C. Michael Patton has been drawing up some charts on the emerging church, trying to compare them with others in the evangelical spectrum. It's been (so far) a four-part series. You can see it here, here, here, and here. It has been taking some heat over at Scot McKnight's blog. Of course, taking heat at JesusCreed may mean that something is on target, since Scot's commenters are not generally posting substantive and well-reasoned interaction.
Patton's articles have some good stuff and some other stuff. It has the typical kind of caricatures that distinctions involving fundamentalists would not be complete without (such as the idea that almost anything the Bible teaches is in the center of the circle of importance for fundamentalists).
But here is a key point. He says,
To be emerging does not necessarily have to do with where you land on certain issues. It has to do with your willingness to fly, seriously entertaining anew important and fundamental issues. Not only do you entertain questions (e.g. Why does God allow bad things? Is inerrancy the center of evangelical faith? Do the various traditions—Catholic, Orthodox, Protestant—all have valid contributions to make?) but you have the same questions yourself.
In the end, you may land your plane in the field of traditional Protestantism on a particular issue, but it is your willingness to take off that is key. Are you willing to discuss issues from a fresh perspective? This is a key emerging question.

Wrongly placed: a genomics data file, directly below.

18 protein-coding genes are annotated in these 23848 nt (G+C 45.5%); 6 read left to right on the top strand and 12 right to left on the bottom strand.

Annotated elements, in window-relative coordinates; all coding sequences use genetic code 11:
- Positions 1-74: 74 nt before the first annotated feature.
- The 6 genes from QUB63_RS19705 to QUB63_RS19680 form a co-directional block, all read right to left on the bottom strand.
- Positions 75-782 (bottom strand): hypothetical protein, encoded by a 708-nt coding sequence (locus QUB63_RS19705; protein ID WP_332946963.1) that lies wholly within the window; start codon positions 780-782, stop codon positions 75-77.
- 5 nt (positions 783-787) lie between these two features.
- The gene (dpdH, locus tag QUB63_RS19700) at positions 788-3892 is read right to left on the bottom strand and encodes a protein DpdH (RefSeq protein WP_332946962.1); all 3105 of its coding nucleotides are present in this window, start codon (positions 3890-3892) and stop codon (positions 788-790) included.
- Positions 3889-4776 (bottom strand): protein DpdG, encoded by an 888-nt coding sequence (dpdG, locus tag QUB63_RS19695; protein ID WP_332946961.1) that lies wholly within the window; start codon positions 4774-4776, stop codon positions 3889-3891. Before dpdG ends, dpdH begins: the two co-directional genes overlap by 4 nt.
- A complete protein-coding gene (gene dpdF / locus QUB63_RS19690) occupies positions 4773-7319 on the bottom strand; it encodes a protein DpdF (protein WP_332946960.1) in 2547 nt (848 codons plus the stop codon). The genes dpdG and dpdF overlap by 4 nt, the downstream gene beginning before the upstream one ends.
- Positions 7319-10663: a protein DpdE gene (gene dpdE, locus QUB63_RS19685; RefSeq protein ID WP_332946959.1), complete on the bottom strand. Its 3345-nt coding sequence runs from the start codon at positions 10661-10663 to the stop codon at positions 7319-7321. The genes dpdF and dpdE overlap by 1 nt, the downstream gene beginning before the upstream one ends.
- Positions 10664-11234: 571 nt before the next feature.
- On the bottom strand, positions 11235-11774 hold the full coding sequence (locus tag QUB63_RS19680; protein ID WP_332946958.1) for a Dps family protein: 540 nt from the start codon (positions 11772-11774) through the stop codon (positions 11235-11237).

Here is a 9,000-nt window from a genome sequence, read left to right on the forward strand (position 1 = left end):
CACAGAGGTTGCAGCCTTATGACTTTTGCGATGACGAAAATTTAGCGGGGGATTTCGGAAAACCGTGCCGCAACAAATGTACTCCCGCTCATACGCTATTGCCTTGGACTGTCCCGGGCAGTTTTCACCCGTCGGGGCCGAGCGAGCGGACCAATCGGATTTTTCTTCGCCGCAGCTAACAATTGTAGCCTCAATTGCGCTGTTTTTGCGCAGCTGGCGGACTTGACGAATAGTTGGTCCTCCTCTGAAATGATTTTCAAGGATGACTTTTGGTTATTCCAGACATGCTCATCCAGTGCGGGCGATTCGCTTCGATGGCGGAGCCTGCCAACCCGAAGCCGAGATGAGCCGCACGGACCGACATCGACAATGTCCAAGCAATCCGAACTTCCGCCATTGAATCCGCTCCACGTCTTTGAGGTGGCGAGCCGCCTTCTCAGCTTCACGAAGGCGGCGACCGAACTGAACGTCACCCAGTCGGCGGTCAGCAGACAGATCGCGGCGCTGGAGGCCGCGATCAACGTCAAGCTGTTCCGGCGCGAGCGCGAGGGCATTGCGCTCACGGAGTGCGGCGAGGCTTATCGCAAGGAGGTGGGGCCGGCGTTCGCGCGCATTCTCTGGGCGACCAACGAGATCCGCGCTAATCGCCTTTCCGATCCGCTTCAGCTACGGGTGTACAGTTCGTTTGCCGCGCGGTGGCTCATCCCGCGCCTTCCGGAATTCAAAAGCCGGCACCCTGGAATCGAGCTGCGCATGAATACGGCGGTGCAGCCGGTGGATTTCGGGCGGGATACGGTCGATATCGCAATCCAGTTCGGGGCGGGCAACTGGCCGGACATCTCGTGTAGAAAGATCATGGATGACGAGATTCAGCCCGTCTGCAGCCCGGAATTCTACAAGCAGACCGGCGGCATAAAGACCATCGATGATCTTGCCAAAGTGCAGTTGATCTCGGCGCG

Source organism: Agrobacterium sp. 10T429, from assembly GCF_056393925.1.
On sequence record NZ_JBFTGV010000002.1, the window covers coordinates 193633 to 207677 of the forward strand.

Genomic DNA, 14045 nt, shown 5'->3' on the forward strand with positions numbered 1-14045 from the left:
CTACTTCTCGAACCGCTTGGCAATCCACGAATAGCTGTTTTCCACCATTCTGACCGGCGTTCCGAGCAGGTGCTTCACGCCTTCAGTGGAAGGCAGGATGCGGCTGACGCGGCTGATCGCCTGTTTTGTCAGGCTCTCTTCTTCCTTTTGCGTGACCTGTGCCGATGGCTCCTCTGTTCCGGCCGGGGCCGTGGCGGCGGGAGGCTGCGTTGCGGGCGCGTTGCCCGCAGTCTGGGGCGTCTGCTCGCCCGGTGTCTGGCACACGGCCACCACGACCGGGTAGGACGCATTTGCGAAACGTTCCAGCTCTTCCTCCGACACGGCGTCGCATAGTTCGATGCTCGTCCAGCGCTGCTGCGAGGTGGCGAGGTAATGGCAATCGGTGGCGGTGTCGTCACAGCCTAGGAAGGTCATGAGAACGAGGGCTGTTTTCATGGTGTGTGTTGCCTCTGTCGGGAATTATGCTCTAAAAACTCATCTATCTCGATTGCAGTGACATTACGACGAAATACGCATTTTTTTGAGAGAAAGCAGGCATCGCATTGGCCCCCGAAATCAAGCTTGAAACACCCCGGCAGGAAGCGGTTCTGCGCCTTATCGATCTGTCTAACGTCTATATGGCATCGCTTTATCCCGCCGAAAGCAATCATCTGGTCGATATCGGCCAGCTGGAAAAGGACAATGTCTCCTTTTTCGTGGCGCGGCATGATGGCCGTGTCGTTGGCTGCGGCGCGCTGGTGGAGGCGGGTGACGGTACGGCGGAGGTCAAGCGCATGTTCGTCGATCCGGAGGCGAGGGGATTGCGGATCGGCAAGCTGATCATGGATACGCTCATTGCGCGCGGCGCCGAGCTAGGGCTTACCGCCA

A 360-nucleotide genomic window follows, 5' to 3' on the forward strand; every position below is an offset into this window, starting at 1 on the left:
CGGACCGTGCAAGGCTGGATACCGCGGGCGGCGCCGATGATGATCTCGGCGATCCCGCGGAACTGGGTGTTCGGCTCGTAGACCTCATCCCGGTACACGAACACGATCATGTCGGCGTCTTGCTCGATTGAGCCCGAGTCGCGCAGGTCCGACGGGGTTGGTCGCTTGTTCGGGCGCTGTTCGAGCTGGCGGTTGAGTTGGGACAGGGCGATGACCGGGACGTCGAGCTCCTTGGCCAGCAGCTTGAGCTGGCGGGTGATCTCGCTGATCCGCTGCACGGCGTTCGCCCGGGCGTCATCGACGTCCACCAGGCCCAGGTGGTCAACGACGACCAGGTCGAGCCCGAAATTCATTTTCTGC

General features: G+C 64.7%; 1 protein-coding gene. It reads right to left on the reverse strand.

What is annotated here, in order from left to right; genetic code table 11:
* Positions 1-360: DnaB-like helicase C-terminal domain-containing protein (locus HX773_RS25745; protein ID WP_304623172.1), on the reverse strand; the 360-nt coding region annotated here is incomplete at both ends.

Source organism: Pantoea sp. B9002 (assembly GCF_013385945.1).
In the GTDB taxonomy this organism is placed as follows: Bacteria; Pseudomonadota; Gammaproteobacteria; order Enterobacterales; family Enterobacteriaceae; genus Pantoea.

He then states: "Those in the Emergent camp seem unwilling to land their plane anywhere. The most emphasized and essential point may be that one cannot land!"
I think Patton is onto something here. The problem with emergents is not that they entertain questions. It is that they have no way in which to arrive at any answers. They have rejected any notion of authority that lies outside their own mind or own way of thinking.
That is the irony of the emergents. They pretend to have all these open questions (and they are open to them). But the reason they are open is because their only authority is their mind—whether or not they can process the information in a way that makes sense to them, and in a way that they believe will not make them appear to "know-it-all."
Here's a little secret: It is okay to know things, and okay to be assured of them.
There is actually nothing wrong with objective knowledge. And there is nothing wrong with sharing that knowledge with others who have questions about a particular things. Of course, we need to humble, but being humble and being ignorant are not the same thing.
Sidenote: It is interesting that some emergents who claim not to know anything for sure know for sure that fundamentalists are wrong.
Here's another little secret: It's okay to ask questions (even if you are a fundamentalist). There are some very hard questions for theology and philosophy. Let's ask the questions. But let's have some way to determine answers.
To leave the deity of Christ hanging in mid-air is not a sign of humility. It is a sign of arrogance, of putting one's own mind above the revelation of God. To question the resurrection is likewise a statement of arrogant subjectivism. Remember, knowledge is not arrogance. Arrogance is arrogance.
The problem is ultimately not in the questions. It is in the lack of a way in which to find answer, to land the plane.